5.Teach the users as how to use the tool correctly and in his context, Fix the context in case you feel the context is incorrect.Tell him why is his context is wrong and how much it costs him for proceeding his way rather than your suggested way.People normally appreciate this kind of information rather than scripted  talk.Educating the users and then selling him gives you a lot more business than selling him as uneducated.

6.Finally if you are competing with other vendor whose areas of business is similar to yours, compete head on with merits and demerits of the case,but never leave the thread incomplete to guess,it leaves lot of questions unanswered in the minds of the readers and this impacts your reputation as a sellers, so for any reasons if you cannot reply back in the internet, use backdoor policy and try come to some kind of conclusion which looks good to all.The reasons I am writing this is in past 7 years of being part of my professional forums, I have just seen to so many vendors expecting change and good results after a few days of launching their tools.To capture a market, it requires a consistent effort in the right direction and targeting right users.You cannot be a overnight leader in your area unless you have mighty god standing behind you.

7. Your sales mantra should be” lets grow together” rather than just focusing on the growth of your own tool.Mantra here is if your user’s are growing only than profession will grow and so will your tool and your company.

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Processes When to follow and When not to follow..

May 27, 2011 by kiranbadi1991 | Comments Off on Processes When to follow and When not to follow.. | Filed in Development, Process, Project Management, Quality

Processes sometimes helps and sometimes do not help. There are situation which require process improvement and there are also situation where by following process in itself becomes a bottleneck. Blindly following the processes means that we are wasting valuable time and energy without understanding or knowing that process is indeed bringing any value add on to the table.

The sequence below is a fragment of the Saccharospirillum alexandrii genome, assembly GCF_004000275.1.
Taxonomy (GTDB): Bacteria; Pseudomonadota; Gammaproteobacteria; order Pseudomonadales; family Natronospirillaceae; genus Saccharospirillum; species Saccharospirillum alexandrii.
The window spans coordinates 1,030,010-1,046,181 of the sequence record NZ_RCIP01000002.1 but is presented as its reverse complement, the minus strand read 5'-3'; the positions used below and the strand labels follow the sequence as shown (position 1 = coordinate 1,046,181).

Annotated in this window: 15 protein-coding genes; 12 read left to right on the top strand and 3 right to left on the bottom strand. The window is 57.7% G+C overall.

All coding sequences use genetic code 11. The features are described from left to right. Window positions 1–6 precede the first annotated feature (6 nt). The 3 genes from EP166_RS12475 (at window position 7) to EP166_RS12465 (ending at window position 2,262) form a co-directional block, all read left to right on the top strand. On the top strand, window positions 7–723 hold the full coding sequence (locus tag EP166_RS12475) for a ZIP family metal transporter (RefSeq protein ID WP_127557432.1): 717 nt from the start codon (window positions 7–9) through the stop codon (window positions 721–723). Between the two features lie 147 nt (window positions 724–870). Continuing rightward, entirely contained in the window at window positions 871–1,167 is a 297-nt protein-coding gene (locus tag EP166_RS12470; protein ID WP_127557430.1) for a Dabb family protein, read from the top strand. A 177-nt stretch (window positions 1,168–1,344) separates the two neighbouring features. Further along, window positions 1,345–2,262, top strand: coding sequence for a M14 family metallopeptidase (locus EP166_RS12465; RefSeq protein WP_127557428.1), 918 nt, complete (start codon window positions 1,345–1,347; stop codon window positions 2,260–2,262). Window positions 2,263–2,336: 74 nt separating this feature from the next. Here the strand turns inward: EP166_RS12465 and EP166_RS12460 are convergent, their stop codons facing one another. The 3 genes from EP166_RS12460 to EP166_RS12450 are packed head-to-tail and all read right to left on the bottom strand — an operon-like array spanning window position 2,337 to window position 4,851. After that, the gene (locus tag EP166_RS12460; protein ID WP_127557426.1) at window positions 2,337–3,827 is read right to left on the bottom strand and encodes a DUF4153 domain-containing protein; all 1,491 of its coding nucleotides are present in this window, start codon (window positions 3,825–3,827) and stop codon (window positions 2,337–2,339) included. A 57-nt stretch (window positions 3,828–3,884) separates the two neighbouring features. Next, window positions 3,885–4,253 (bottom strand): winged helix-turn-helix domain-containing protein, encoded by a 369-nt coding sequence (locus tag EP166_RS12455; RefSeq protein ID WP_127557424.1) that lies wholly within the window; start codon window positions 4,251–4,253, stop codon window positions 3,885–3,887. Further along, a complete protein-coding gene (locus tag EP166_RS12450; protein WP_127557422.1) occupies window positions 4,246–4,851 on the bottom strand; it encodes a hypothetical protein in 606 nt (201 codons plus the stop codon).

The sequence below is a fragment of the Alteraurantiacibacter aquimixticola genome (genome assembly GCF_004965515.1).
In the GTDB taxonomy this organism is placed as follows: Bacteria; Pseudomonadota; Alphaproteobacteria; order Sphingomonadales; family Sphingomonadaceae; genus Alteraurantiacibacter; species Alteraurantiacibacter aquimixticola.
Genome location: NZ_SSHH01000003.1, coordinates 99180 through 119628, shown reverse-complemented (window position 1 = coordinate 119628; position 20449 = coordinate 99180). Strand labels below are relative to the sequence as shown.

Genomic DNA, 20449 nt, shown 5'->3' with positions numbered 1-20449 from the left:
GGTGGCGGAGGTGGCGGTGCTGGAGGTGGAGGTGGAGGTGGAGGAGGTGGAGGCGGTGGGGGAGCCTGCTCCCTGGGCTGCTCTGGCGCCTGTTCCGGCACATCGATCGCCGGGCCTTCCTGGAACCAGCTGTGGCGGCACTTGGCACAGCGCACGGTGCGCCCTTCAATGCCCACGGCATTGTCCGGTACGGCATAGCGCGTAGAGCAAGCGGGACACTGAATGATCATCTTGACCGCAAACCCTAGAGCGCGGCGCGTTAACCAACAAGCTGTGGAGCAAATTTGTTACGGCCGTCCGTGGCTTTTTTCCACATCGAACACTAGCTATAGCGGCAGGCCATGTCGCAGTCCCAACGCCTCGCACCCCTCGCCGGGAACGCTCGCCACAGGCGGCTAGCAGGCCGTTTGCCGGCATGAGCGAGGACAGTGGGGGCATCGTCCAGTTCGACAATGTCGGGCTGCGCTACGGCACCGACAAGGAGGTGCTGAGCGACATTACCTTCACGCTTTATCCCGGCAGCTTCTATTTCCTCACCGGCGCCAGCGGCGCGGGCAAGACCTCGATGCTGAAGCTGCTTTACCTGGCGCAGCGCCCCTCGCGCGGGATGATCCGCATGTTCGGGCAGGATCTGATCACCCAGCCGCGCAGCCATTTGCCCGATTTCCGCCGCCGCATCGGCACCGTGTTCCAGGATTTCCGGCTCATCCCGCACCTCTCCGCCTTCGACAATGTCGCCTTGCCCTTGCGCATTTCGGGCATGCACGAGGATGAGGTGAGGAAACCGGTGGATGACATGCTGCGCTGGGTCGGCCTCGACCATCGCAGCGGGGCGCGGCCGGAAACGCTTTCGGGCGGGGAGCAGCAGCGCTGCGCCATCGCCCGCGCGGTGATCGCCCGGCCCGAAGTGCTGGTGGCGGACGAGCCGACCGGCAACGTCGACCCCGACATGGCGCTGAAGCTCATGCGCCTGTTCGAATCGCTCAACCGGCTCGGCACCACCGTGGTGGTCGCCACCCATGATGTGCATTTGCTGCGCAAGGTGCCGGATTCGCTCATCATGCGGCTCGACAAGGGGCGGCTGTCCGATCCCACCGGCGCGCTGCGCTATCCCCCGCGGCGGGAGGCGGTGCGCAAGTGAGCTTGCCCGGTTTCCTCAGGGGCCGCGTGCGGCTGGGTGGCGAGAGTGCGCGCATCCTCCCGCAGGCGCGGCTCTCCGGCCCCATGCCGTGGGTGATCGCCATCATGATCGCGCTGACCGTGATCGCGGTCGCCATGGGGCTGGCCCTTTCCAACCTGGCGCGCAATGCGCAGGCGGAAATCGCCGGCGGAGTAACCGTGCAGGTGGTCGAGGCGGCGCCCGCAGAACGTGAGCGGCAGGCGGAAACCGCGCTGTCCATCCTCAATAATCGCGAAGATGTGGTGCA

There are lot of situation where processes bring value add to the table, some of them are Release management processes, Environment Management Process, Testing Process, Estimating and costing processes. However sometimes these same process can become a bottleneck in certain conditions like releasing the product to the client to meet his time demand without fully educating him about risks or bypassing the development team in all together to troubleshoot the key critical issue like high CPU usage or memory issues, just because the environment where the error shows up is owned by the Environment team.

Sometimes there are cases where by following the process in itself consumes lot of time and later on people understand that issue which they are triaging do not belong to them and so cannot be solved by them. However they are bound to work in those areas for sometime for the reason that they own that functional area. Sometimes people use processes as their tool to defend/avoid/initiate activities which can or cannot bring positive results to the project.

Sometimes in large companies, due to various reasons people follow processes very strictly but again just because we work in large companies do not necessarily mean that we should not check for any value add. If involving development team in early stages helps to fix the issue quick and fast, then it makes more sense to take their help and fix the issue rather than wait for environment folks to do some trial and error and come out with fix. Look at the amount of time we are losing here.

So the best way to judge whether the process is bringing any value add to the table or not is to ask self questions like Will following this process xxx do my job faster or I still have some other better options to explore ? If your answer is yes, then I suggest go ahead and show that you can indeed bring value to the table. Saving project time is also a good value add.